In 1991, a survey was made of the miscellaneous pictures, sculpture, and artefacts found at the University. This initial work led to the creation of Research and Cultural Collections.
Sue Armitage led the survey, working with the photographer Ron Swift, and the unexpected new knowledge they gained led to the appointment of a University Curator, who started the task of cataloguing, organising and assessing these newly identified collections. This initial work led to the creation of Research and Cultural Collections.
In the subsequent years, Research and Cultural Collections has developed through the incorporation of objects from various teaching departments, including: the Danford Collection of West African Art and Artefacts, the Archaeology Collection and the Historic Physics Collection, to name a few.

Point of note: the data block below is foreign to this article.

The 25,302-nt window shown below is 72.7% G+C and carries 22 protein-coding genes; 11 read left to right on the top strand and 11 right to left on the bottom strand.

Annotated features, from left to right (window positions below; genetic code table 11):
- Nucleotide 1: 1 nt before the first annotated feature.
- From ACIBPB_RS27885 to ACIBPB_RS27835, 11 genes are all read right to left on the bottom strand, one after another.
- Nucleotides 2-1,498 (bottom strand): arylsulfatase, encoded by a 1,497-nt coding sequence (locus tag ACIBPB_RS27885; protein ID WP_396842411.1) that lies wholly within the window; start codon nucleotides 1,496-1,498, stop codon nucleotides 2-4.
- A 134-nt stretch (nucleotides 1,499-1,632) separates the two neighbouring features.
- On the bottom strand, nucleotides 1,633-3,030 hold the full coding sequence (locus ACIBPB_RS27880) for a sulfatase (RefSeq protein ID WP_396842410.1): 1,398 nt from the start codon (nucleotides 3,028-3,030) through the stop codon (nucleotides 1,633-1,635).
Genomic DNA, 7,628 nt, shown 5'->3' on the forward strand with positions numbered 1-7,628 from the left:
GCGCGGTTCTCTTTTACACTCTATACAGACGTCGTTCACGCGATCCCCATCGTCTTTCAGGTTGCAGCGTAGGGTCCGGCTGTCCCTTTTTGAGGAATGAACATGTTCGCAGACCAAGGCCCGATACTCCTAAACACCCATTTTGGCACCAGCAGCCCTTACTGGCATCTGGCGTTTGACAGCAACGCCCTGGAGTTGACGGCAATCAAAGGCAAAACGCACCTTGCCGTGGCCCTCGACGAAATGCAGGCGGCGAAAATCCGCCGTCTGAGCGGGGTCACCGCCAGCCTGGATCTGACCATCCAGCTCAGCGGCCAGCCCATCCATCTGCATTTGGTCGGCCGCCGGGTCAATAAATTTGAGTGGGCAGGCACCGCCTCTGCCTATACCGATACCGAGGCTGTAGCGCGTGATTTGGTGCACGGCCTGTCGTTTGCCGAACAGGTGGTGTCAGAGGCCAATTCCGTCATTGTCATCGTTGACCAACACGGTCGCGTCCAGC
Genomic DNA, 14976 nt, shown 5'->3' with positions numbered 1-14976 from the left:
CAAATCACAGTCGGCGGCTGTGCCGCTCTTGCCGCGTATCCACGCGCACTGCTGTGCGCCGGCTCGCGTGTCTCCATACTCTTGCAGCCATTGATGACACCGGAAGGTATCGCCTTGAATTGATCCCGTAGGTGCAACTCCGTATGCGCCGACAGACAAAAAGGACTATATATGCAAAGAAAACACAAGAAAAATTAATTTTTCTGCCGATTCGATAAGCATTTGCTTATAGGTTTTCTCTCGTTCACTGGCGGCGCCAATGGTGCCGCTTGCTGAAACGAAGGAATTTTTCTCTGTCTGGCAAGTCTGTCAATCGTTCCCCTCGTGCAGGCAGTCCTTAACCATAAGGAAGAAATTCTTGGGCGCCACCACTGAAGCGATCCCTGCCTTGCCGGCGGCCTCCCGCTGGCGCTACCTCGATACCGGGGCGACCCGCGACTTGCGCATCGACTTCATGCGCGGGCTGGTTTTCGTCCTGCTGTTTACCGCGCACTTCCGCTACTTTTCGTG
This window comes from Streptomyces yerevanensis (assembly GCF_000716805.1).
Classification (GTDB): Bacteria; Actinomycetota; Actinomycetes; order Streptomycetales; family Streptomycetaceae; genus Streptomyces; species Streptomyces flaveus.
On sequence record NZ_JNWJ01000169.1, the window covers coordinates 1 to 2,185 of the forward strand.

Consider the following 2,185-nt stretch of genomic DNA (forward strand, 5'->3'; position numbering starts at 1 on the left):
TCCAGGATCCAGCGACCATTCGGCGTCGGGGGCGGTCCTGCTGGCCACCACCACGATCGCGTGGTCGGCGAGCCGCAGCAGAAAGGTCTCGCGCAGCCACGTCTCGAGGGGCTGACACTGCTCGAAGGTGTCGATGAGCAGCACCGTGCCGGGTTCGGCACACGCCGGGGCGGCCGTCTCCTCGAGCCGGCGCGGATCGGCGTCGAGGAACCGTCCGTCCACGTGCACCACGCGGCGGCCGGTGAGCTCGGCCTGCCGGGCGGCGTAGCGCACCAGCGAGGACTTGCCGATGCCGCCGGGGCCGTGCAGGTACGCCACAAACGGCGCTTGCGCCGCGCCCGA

Since the mid-1990s a programme of object displays has continued in line with historical precedent. When the University moved to Edgbaston in the early 1900s the new buildings incorporated eight separate museums attached to departments to aid teaching, and this practice was used as a model in the 1990s. The African and archaeology collections were the first to be given museum-quality display cases within their departments, thus drawing collections and teaching tightly together so that staff and students would be constantly aware of the presence in their departments of their historic objects, and of their teaching value.